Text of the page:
Education Reform Activist Fired by Connecticut School

Education Reform Activist Fired by Connecticut School

NEW HAVEN, Conn. – A day after hosting a pro-education reform rally at the state capitol, the president of the Connecticut Parents Union was fired from her job as a workshop presenter with New Haven Public Schools’ Head Start Program.

CTPU President Gwen Samuel believes the local teachers union – the New Haven Federation of Teachers – is directly responsible for her firing, and says it is retaliation for bringing former D.C. Schools Chancellor Michelle Rhee to speak at the March 14 rally.

Rhee gained national attention two years ago for firing hundreds of D.C. teachers for poor performance, and quickly became public enemy number one with the nation’s teacher unions – particularly NFT’s parent union, the American Federation of Teachers.

One day after the rally, Samuel received a letter from her employer – the Gesell Institute of Child Development – telling her she no longer had a job in New Haven schools’ Parent-Teacher Connection Program, which is funded by a Head Start Link grant.

“We have been informed by New Haven Public Schools that your involvement with Head Start parents on a personal advocacy level is considered a conflict of interest and have been asked
to remove you from the Parent Teacher Connection Program,” the March 15 termination letter reads.

Samuel has been president of the Connecticut Parents Union since January 2011, long before she was hired as a parent educator last October. Samuel says the only thing that’s changed about her advocacy work is that it now has the endorsement of Rhee, which makes her firing appear politically motivated.

The timing “is just too convenient,” Samuel tells EAG.

“This was meant to intimidate parents from going against ‘the school agenda,'” Samuel says. “It was sent as a message to parents that, ‘If you try to help yourself and each other, we will get you.'”

“You’re not going to bully me.”

As a parent educator, Samuel’s goal was to help families ready their children for kindergarten, by emphasizing the importance of reading, talking and playing in a child’s development.

“My message was, ‘Parents, get involved in your child’s education,'” Samuel says. “There was no secret, undercover message about how to overthrow teacher unions.”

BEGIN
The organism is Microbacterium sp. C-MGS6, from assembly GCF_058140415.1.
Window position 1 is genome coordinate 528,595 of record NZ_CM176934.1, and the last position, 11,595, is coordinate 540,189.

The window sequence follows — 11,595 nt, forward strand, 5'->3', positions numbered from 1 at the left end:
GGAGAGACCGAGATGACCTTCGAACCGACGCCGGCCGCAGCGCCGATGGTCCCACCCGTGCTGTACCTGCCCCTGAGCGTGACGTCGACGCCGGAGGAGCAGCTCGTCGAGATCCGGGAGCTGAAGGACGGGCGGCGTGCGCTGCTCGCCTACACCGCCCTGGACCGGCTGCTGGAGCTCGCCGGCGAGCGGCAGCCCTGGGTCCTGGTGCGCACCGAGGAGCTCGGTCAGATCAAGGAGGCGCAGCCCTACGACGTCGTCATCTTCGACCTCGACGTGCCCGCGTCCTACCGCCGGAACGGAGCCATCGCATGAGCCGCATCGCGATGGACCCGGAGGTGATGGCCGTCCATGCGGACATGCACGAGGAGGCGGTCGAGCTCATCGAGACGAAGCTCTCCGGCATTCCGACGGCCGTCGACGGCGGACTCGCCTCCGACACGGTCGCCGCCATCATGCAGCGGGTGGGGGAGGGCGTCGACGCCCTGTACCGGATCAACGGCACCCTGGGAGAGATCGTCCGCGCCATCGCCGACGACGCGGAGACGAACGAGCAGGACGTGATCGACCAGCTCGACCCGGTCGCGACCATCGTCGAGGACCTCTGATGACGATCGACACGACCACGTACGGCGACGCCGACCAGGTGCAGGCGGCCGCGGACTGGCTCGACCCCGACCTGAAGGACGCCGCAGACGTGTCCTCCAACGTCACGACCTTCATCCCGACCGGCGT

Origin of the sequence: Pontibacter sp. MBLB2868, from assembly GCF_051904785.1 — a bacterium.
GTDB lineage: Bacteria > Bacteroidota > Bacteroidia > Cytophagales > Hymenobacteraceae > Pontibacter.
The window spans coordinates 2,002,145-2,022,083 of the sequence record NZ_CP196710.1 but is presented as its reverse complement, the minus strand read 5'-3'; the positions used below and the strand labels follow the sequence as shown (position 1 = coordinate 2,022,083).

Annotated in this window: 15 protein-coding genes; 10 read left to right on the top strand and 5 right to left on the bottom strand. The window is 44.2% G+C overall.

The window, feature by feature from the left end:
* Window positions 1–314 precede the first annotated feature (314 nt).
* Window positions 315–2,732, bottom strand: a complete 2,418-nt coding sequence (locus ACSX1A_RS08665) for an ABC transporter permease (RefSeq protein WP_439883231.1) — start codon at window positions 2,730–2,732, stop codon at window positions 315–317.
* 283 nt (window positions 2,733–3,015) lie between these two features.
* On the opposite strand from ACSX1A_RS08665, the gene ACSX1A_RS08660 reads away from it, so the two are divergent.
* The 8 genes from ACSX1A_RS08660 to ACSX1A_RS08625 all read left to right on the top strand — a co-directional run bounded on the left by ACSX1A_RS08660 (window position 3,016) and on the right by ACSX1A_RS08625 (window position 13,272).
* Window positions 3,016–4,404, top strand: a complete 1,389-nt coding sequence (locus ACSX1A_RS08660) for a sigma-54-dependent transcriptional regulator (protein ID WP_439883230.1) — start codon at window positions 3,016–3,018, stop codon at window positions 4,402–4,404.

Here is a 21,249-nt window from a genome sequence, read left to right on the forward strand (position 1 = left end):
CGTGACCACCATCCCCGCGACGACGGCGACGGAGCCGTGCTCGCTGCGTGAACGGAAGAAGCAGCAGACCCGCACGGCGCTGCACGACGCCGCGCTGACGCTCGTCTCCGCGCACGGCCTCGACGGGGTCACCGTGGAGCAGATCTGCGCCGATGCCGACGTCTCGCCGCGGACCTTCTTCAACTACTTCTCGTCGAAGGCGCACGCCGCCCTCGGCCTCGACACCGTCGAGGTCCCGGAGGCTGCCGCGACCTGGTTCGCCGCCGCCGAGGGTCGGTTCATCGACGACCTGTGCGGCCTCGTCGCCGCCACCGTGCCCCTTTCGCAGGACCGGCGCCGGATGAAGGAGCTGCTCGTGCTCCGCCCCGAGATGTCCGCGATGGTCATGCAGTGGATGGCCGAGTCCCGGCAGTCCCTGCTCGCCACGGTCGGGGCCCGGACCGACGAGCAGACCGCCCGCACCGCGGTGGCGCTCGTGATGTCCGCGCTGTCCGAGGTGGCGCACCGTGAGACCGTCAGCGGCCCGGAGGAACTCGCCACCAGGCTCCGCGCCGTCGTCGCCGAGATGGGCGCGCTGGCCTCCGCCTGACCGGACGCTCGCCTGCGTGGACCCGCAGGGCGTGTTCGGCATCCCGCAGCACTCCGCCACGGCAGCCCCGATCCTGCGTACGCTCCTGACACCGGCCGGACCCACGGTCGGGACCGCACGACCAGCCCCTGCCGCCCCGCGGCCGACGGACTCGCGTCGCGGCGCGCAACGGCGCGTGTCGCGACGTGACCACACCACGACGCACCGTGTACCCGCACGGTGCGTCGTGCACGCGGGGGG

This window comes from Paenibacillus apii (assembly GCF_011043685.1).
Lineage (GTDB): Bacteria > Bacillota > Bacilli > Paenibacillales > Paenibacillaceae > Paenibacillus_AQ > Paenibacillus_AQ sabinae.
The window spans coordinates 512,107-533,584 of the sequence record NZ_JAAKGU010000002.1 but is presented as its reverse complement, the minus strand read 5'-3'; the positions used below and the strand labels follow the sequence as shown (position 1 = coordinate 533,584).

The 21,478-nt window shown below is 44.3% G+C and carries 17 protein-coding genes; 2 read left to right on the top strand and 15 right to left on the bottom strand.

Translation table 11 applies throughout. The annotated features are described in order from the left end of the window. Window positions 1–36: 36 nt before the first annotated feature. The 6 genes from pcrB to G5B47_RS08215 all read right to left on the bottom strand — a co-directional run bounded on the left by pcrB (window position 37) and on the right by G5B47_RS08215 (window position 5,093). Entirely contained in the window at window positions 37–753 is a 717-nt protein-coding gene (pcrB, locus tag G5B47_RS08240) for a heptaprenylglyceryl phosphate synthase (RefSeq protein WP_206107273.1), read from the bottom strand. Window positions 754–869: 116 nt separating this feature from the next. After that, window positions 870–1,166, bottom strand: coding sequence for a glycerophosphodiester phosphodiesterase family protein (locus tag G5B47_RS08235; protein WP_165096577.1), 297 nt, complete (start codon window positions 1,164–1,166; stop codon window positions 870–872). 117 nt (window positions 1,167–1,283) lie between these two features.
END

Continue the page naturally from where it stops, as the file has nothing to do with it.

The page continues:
Not that Samuel has any love for teacher unions. The AFT Connecticut sabotaged Samuel’s efforts to introduce a “Parent Trigger” law into Connecticut in 2010. The union killed the bill that would have empowered parents to make wholesale changes at failing, ineffective schools – including replacing a large portion of the teaching staff.

AFT President Randi Weingarten had to apologize to Samuel after it was revealed that a union document referred to concerned parents as ” the opposition.”

That experience inspired Samuel to form the Connecticut Parents Union, designed to give families a voice in their children’s education.

Samuel says she was careful not to mix her personal advocacy with her professional duties as a parent educator. She acknowledges that some parents did speak to her about the union outside of the training sessions, but says those conversations occurred on her own time.

“The teachers’ union wasn’t even mentioned in those conversations,” Samuel says. “We just talked about the importance of getting involved with their kids’ education.”

Samuel has several email messages praising her work in the Head Start program, but says she never received any warnings or complaints about her parent union activism from New Haven school administrators or the Gesell Institute before being told she was fired.

In fact, the Gesell Institute’s executive director, Marcy Guddemi, spoke about the importance of parental involvement in a child’s development and education on the CT Parents Union Parent Express Bus on December 14th, 2011.

Samuel notes that there were no concerns about a “conflict of interest” when Guddemi spoke to the parents union four months ago. That only became a problem when Michelle Rhee appeared at the CTPU rally last month.

Samuel has contacted the superintendent’s office, asking that her one-year contract – which runs through June 28, 2012 – be honored. If her firing isn’t rescinded, she plans on filing a complaint with the state’s Labor Department.

While she strongly suspects the NFT is behind her firing, Samuel mostly blames lawmakers and school officials who refuse to stand up to the teacher unions, thus enabling their thuggish behavior.

She may have lost her job, but the experience has only strengthened Samuel’s resolve to push for meaningful education reform for the thousands of children who are stuck in failing, ineffective and sometimes dangerous schools.

“When you take away my bread and butter, you attack my family,” Samuel says. “I’m working poor to the tenth power, but you’re not going to bully me.”

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